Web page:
In a new world, why old Europe matters

Churning in Europe

  • Recent differences within EU:
    • The divisions within EU got highlighted in the recent years.
    • Economic differences, migration policies and the China factor all have a real basis and have impacted EU. These could remain points of friction among member-states for some time.
    • The UK’s exit has also had consequences.
  • Europe’s increased understanding of China:
    • There is now a realisation in Europe that China is no friend, and it is not like Europe.
    • Europe and China are not driven by the same values and principles, and there is no convergence in world views.
    • China’s ugly conduct of mask diplomacy (where China supplied poor quality masks during Covid peak but made huge publicity of it) was not well received in Europe.
    • Thereafter, China’s Wolf Warrior doctrine (where Chinese diplomats in other countries are taking up aggressive positions) has been deeply disturbing to European sensibilities.
    • Chinese foreign minister’s recent troubled trip to EU indicated a new European resolve to call out China, even as Beijing hardens its own positions.
  • Europe is again looking towards Asia and Indo-Pacific:
    • Europe’s economic obsession following the 2008 Global Financial Crisis saw it withdraw from key political regions, including Asia.
    • The Covid pandemic has brought its attention back towards Asia and indeed to the Indo-Pacific.
    • This can be seen from the recently released Indo-Pacific Strategies by Germany and France and the India Strategy announced by EU.
    • The UK has hinted that it is realigning its political positions.
      • It is currently engaged in its most comprehensive integrated review of security, defence, development and foreign policies since the Cold War.

Europe today is at an important point of time:

  • While Covid-19 has disrupted societies, it has also brought greater clarity for individuals and nations.
  • The European Union (EU) and the United Kingdom (UK) are two political geographies that may be experiencing this and are certainly at an inflection point (a time of significant change in a situation).

Foreign Secretary’s visit to Europe highlights India’s understanding of this:

  • In this context, Indian foreign secretary Harsh Vardhan Shringla’s recent visit to Paris, Berlin and London is important.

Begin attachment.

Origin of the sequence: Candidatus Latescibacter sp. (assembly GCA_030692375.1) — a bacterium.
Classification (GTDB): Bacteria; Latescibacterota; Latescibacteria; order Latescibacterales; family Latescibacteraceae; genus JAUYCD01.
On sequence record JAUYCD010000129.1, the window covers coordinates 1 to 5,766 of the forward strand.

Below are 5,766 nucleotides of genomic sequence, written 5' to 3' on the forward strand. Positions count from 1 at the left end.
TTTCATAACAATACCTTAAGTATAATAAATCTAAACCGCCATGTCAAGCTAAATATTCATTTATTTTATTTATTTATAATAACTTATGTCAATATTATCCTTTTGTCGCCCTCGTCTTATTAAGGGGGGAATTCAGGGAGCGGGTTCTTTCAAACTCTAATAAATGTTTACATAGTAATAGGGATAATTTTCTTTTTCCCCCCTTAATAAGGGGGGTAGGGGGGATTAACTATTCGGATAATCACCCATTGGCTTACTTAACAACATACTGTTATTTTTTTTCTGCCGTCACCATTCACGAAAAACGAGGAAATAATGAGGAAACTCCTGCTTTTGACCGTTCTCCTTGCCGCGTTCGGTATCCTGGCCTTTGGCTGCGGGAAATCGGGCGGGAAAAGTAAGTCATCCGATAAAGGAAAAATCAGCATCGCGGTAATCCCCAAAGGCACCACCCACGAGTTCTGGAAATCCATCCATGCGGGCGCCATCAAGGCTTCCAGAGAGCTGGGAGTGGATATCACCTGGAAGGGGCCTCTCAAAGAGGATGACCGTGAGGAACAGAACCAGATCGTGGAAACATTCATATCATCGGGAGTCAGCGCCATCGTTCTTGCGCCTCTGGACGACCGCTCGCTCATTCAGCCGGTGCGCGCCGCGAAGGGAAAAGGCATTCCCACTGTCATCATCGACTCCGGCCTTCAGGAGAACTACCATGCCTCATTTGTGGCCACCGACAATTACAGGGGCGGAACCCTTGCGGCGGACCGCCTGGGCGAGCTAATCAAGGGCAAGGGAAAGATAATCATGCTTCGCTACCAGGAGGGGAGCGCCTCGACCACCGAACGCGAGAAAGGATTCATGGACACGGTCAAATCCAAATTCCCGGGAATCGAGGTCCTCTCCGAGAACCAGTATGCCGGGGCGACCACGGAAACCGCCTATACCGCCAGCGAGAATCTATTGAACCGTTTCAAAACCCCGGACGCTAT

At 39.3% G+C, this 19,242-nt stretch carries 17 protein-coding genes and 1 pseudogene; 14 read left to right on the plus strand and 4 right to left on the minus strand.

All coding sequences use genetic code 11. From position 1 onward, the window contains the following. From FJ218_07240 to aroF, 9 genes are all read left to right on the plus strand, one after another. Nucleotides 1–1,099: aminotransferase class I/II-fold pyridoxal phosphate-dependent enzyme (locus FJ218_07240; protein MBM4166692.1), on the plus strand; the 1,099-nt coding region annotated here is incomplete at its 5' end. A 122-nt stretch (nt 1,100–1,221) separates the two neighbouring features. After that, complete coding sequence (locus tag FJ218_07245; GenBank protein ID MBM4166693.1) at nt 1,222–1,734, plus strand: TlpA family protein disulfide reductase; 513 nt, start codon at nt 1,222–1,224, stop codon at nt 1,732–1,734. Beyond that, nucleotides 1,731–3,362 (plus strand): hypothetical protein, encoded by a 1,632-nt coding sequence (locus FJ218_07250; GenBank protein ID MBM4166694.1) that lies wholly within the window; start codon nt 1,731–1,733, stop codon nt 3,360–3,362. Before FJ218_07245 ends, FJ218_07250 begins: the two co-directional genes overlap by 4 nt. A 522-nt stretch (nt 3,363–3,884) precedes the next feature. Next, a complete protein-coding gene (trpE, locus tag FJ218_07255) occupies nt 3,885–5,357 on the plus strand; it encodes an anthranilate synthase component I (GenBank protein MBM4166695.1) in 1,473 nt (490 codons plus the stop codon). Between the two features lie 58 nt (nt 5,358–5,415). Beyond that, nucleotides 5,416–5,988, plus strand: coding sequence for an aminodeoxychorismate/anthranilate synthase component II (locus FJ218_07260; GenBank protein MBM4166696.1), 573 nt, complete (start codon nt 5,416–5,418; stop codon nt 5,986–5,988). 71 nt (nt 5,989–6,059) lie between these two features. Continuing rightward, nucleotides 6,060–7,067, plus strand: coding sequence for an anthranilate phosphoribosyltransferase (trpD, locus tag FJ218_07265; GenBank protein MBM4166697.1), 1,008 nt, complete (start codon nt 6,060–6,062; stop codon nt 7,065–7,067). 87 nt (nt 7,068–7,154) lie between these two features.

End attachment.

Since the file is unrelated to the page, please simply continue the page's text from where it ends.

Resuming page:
• The choice of Europe for his first Covid-19-era visit outside the Indian neighbourhood suggests that New Delhi has sensed the importance of this moment.
  • Europe’s importance to India:
    • At a recent event, India’s external affairs minister explained why the ministry continued to invest time and energy in the relationship with Europe.
    • He explained Europe’s importance for India’s most important imperatives — be it technology and the digital domain or becoming a green economy.
    • The region holds the promise of long-term capital, innovation, markets and best practices.

Opportunities for India and Europe:

  • The Indian Foreign Secretary Shringla, during his visit to France, UK and Germany, will find in them a new realism on trade.
  • Free trade deals are not as important as they once were. The World Trade Organization (WTO) has reduced tariff barriers and the pandemic has enhanced the appreciation for non-tariff barriers.
  • Limited trade deals, supply chains restructuring where feasible, and enhanced linkages in health and vaccine value chains will be the focus.
  • There will be less pressure on, and more opportunities for, India.
  • Realising the Sustainable Development Goals; battling the climate crisis through green transitions; and building a digital economy must also be on the menu.

Cooperation towards new global green deal:

  • Post-Covid-19, we must build back green and build back better.
  • In the past four years, the Paris Agreement has rested on European and Indian shoulders. It is time for Europe and India to shape a new global green deal.
  • This EU+1 initiative should be on Shringla’s agenda as he engages with Paris and Berlin.
  • In London, he must create the ground for a bold UK-India announcement at COP-26 with an emphasis on a financing a framework that can catalyse green growth.
  • India co-founded the International Solar Alliance with France and the Coalition for Disaster Resilient Infrastructure with the UK.
  • These are critical legacies to be nurtured.

Collaboration on Technology:

  • Technology is another shared frontier.
  • In the recent years, data from Europe’s banks, insurance and financial firms found safe and efficient homes in India. 
  • The trust between India and EU will define partnerships in the Fourth Industrial Revolution.
  • Digital partnerships between India and EU and concurrently India and the UK are inevitable and desirable.
  • On technology norms, digital regulations and data privacy, India and Europe will find their positions aligned, more than that with the extremes of the American and Chinese models.


  • With the US expected to be preoccupied till the new administration settles in by early-summer 2021, New Delhi is doing well to engage with other major Western democracies that, like India, are contributors to stability in the international system.
  • Coming shortly after Foreign Minsiter’s visit to Japan for the Quad talks and bilateral meetings, the foreign secretary’s trip to Europe is an important follow-up.

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